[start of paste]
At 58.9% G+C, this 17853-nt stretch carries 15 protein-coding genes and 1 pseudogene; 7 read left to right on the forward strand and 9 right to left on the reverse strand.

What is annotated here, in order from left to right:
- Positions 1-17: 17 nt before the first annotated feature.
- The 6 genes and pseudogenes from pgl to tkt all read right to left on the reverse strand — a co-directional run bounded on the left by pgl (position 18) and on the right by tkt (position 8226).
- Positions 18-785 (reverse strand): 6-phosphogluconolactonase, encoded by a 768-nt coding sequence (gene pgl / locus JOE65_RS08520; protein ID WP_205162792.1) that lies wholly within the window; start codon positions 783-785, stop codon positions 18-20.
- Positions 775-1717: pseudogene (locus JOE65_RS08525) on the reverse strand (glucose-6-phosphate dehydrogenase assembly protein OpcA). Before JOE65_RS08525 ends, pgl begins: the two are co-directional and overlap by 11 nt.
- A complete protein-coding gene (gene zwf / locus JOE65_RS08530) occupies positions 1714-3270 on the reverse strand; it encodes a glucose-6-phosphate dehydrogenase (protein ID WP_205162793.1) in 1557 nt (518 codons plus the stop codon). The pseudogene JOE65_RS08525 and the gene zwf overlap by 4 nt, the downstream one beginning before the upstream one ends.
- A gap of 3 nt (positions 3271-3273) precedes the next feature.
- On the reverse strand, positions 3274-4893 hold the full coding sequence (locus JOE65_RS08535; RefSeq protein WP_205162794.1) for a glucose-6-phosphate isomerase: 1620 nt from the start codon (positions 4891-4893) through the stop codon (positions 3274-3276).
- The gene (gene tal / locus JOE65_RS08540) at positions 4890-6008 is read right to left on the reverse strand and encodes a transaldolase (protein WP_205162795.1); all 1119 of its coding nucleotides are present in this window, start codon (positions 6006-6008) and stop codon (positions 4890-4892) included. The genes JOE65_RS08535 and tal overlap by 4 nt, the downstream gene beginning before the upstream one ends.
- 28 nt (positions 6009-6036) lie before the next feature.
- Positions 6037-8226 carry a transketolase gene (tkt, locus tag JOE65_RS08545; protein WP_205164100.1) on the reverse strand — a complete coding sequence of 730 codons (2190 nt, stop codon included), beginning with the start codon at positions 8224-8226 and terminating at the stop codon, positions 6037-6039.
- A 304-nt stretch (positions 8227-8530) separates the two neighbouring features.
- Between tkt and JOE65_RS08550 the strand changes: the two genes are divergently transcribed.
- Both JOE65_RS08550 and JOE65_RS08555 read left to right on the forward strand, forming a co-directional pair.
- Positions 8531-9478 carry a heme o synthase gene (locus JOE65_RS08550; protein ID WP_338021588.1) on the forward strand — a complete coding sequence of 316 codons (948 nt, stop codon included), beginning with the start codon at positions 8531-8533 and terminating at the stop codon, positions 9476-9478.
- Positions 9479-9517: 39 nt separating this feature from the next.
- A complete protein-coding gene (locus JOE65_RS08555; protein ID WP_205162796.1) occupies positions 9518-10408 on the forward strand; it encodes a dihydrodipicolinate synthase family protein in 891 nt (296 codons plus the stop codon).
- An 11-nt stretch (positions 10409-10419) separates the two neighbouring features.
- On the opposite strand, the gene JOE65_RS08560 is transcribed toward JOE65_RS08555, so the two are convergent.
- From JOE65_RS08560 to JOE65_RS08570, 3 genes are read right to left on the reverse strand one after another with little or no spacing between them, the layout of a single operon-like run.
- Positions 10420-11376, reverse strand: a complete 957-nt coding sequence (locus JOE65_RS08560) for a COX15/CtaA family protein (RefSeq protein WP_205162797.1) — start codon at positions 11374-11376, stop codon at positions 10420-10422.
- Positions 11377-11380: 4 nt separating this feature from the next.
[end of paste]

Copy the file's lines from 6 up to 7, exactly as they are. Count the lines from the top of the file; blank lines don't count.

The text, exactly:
- Positions 775-1717: pseudogene (locus JOE65_RS08525) on the reverse strand (glucose-6-phosphate dehydrogenase assembly protein OpcA). Before JOE65_RS08525 ends, pgl begins: the two are co-directional and overlap by 11 nt.
- A complete protein-coding gene (gene zwf / locus JOE65_RS08530) occupies positions 1714-3270 on the reverse strand; it encodes a glucose-6-phosphate dehydrogenase (protein ID WP_205162793.1) in 1557 nt (518 codons plus the stop codon). The pseudogene JOE65_RS08525 and the gene zwf overlap by 4 nt, the downstream one beginning before the upstream one ends.